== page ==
Citizen of the Month

the writing and photography of Neil Kramer

Paradigm Shift

I want you to read my post.

I want you to buy my book.

I want you to vote for me in a contest.

I want you to come to my seminar.

I want you to help my friend in need.

I want you to listen to my political beliefs.

But BEFORE you do any of these things, I want you to write something great. I want you to go outside and take some beautiful photographs.

Because I am touched and inspired by YOUR creativity. It is as important for me to partake of your work as it is knowing that you are spending time with mine. Your work feeds my soul and makes me a better person.

++++

I was chatting with Schmutzie on IM. It was a typical IM conversation. I was bitching about Twitter, and how it felt like there were a hundred voices shouting at me to read, listen, or do something.

“So ignore them,” she said. “Your priority is your own work.”

Schmutzie has a passion for quality work. It is why she started Five Star Friday as an outlet for the best posts of the week.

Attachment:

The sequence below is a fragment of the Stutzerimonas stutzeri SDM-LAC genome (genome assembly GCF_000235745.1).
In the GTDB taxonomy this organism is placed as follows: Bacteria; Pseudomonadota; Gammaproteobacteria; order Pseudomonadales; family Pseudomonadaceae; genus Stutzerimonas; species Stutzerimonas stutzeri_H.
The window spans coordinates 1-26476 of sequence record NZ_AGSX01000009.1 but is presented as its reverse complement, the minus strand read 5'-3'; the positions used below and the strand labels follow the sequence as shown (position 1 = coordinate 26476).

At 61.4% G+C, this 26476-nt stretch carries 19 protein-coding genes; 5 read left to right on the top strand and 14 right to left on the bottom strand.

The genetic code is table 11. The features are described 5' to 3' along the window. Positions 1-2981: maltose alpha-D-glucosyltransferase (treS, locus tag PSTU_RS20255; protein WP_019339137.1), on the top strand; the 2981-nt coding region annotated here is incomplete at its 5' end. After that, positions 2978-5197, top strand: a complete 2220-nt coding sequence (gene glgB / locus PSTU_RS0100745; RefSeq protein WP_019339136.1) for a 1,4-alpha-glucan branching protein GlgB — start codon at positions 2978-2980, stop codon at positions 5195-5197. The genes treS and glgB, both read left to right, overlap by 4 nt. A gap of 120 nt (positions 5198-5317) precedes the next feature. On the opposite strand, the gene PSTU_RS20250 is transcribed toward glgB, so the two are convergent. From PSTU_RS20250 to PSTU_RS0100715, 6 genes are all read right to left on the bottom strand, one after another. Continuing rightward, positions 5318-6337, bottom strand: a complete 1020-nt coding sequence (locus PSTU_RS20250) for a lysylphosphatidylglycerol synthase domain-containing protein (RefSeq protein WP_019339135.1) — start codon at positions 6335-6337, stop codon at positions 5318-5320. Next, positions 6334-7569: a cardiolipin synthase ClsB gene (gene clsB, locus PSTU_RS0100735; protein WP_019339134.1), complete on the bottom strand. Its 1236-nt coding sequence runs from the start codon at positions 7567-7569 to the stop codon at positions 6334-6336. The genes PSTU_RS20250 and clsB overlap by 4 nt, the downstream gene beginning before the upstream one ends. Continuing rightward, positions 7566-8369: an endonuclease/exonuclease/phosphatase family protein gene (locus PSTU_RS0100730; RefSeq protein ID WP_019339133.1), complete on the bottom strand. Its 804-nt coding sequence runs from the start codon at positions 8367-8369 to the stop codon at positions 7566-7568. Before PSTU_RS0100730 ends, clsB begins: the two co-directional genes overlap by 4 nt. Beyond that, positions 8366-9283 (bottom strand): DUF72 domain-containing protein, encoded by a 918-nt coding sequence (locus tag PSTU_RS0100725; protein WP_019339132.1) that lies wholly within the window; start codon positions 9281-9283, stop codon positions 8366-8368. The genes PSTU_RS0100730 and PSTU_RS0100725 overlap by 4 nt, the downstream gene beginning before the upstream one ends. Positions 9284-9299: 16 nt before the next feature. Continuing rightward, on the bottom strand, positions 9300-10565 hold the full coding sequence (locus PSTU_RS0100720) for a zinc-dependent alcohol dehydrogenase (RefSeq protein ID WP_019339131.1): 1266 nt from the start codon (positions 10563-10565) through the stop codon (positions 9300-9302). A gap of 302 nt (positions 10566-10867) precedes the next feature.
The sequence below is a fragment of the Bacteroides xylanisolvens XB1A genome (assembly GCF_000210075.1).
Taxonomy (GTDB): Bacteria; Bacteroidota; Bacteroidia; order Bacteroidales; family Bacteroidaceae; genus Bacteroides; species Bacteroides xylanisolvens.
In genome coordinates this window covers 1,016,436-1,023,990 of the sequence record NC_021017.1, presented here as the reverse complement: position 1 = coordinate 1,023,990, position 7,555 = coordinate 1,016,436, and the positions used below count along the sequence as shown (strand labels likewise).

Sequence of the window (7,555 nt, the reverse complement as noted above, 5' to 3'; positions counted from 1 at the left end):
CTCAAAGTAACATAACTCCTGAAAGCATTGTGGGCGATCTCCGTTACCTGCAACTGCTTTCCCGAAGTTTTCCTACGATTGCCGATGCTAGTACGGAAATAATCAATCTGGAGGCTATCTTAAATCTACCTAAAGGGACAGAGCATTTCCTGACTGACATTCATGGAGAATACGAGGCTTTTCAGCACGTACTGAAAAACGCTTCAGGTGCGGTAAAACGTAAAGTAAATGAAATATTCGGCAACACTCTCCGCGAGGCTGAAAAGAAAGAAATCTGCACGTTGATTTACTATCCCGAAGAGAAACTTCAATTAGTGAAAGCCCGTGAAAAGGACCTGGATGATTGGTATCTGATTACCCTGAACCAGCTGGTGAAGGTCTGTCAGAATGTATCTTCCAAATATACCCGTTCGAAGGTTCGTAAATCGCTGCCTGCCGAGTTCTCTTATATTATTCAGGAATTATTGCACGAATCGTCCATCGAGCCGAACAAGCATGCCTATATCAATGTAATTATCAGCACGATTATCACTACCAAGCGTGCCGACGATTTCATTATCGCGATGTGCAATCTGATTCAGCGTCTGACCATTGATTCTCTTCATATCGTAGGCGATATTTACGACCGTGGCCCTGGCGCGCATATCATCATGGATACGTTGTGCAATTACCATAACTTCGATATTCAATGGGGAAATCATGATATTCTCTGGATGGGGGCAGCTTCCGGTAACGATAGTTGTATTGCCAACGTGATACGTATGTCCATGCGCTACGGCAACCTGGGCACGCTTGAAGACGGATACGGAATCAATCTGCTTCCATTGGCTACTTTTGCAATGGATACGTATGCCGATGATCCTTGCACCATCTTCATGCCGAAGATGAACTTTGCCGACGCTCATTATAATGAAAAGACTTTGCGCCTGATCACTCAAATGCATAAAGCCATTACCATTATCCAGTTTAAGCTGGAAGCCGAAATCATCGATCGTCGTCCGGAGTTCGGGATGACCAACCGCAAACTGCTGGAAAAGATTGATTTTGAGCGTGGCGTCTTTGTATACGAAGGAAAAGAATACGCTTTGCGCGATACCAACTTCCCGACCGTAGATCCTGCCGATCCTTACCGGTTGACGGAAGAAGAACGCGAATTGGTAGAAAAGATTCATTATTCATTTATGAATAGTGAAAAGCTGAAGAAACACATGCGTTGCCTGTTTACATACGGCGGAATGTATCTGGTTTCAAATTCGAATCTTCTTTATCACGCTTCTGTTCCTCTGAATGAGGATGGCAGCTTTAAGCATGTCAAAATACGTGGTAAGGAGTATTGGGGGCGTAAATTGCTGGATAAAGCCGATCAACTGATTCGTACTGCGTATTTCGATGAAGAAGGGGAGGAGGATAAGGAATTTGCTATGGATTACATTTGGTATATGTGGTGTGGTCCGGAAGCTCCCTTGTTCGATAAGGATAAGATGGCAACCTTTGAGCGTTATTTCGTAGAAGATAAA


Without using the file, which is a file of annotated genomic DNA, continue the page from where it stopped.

I had another question for her.

“If I truly focused on quality work, I will have less time for everyone else in the community, including READING YOUR POSTS. Does that bother you?”

“Not at all. I respect those that focus on their own work. I’d rather you write something of quality that enhances MY life than having YOU read one of my so-so posts.”

In my nearly seven years of blogging, no one has ever said anything like this to me. It was so counter-intuitive to the economic marketplace that we have created for ourselves.

It was as if Quality was the God, and was bigger than both of us, and it didn’t matter which one of us connected to it, because it was to everyone’s benefit when it was reached.